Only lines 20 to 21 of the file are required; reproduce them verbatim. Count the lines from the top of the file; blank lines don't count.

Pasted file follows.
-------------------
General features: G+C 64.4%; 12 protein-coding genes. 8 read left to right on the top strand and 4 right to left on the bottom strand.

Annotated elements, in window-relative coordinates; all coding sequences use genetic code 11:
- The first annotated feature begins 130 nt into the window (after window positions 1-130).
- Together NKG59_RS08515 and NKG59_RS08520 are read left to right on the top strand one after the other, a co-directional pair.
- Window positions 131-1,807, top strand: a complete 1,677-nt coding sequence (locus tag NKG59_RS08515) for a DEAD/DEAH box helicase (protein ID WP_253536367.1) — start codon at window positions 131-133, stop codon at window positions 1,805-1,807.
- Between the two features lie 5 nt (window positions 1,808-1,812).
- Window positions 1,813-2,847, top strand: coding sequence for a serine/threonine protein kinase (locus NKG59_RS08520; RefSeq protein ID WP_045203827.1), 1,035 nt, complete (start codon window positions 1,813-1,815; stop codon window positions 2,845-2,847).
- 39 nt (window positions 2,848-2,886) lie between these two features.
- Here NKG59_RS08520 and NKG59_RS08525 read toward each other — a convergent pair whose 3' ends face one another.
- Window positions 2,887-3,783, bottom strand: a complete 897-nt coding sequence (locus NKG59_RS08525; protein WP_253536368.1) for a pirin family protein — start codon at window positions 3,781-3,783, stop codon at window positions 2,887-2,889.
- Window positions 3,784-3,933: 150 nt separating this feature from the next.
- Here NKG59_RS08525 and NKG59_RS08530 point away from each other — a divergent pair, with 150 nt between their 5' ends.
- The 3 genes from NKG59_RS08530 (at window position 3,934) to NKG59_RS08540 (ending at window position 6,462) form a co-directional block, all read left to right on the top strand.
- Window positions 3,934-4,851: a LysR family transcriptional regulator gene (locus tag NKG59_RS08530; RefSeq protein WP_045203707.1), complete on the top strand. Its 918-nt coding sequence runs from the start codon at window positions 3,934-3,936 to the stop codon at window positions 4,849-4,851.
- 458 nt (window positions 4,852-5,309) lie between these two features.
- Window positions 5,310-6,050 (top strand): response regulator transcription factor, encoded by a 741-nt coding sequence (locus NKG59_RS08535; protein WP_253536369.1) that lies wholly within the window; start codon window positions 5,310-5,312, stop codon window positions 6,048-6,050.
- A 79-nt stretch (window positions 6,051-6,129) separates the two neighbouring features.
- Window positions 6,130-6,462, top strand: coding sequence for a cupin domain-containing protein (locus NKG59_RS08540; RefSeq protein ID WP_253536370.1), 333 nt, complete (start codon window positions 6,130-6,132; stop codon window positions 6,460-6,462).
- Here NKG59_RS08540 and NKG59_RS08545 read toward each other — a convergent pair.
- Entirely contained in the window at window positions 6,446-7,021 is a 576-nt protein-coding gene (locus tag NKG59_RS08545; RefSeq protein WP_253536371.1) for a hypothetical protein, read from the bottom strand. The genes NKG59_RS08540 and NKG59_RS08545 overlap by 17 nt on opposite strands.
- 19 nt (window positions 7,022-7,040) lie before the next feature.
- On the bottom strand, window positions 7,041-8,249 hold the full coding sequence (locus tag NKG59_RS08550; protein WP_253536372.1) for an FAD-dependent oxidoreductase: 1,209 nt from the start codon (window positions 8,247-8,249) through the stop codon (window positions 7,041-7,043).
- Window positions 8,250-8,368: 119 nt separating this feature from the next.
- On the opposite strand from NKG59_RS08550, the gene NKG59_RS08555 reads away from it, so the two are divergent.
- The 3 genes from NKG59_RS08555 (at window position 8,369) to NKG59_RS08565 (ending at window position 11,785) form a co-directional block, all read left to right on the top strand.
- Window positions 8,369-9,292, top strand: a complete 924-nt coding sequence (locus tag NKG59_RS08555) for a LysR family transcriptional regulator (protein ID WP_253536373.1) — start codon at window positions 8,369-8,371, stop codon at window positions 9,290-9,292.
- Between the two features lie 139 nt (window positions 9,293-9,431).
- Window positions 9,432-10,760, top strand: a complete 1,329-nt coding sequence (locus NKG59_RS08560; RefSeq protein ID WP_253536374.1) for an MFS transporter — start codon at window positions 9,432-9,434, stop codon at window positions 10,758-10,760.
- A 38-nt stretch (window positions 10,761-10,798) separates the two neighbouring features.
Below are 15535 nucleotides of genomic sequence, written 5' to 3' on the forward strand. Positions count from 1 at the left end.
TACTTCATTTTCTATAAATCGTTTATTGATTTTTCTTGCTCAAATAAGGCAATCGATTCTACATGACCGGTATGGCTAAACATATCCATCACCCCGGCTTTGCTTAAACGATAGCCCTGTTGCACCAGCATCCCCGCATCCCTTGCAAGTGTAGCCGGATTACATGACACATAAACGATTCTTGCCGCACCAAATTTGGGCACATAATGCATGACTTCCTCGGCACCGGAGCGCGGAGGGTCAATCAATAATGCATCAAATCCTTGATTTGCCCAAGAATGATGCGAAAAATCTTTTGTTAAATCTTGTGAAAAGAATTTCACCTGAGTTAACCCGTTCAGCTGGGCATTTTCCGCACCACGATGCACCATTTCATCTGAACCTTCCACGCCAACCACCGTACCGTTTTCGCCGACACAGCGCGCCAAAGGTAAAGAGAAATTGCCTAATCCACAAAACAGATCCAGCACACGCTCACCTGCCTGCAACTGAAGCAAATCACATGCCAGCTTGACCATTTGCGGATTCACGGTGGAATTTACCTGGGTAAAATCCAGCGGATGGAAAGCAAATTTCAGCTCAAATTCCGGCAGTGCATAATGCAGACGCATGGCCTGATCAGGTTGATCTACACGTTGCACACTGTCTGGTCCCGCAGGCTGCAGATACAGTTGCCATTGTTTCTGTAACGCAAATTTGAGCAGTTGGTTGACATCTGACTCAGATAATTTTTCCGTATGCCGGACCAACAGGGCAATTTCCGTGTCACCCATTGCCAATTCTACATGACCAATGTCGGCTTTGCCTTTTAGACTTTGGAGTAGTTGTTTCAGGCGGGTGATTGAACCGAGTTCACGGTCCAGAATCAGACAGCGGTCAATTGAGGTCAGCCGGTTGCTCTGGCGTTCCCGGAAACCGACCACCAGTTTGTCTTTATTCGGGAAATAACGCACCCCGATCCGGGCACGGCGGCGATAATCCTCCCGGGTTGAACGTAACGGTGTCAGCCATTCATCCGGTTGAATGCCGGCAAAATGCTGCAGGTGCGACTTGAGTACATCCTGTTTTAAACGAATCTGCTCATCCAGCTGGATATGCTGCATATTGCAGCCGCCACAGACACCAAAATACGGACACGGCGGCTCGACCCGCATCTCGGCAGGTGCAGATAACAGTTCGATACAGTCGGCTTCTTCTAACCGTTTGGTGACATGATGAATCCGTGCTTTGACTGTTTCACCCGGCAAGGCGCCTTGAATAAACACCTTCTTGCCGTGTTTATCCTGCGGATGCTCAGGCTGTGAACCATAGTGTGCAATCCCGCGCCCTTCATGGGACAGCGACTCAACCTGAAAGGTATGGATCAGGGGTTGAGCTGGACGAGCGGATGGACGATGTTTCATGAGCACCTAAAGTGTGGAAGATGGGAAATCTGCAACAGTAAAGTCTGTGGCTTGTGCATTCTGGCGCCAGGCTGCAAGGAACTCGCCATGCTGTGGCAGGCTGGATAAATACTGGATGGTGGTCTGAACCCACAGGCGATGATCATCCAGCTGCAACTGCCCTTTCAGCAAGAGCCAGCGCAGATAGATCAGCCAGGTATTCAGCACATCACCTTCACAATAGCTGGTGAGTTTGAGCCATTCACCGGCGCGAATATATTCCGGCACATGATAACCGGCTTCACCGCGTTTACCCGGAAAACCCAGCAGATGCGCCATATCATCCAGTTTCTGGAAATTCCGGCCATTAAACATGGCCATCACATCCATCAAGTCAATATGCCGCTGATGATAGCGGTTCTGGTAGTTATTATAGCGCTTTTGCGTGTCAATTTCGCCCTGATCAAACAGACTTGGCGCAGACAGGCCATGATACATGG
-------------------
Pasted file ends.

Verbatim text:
- Entirely contained in the window at window positions 6,446-7,021 is a 576-nt protein-coding gene (locus tag NKG59_RS08545; RefSeq protein WP_253536371.1) for a hypothetical protein, read from the bottom strand. The genes NKG59_RS08540 and NKG59_RS08545 overlap by 17 nt on opposite strands.
- 19 nt (window positions 7,022-7,040) lie before the next feature.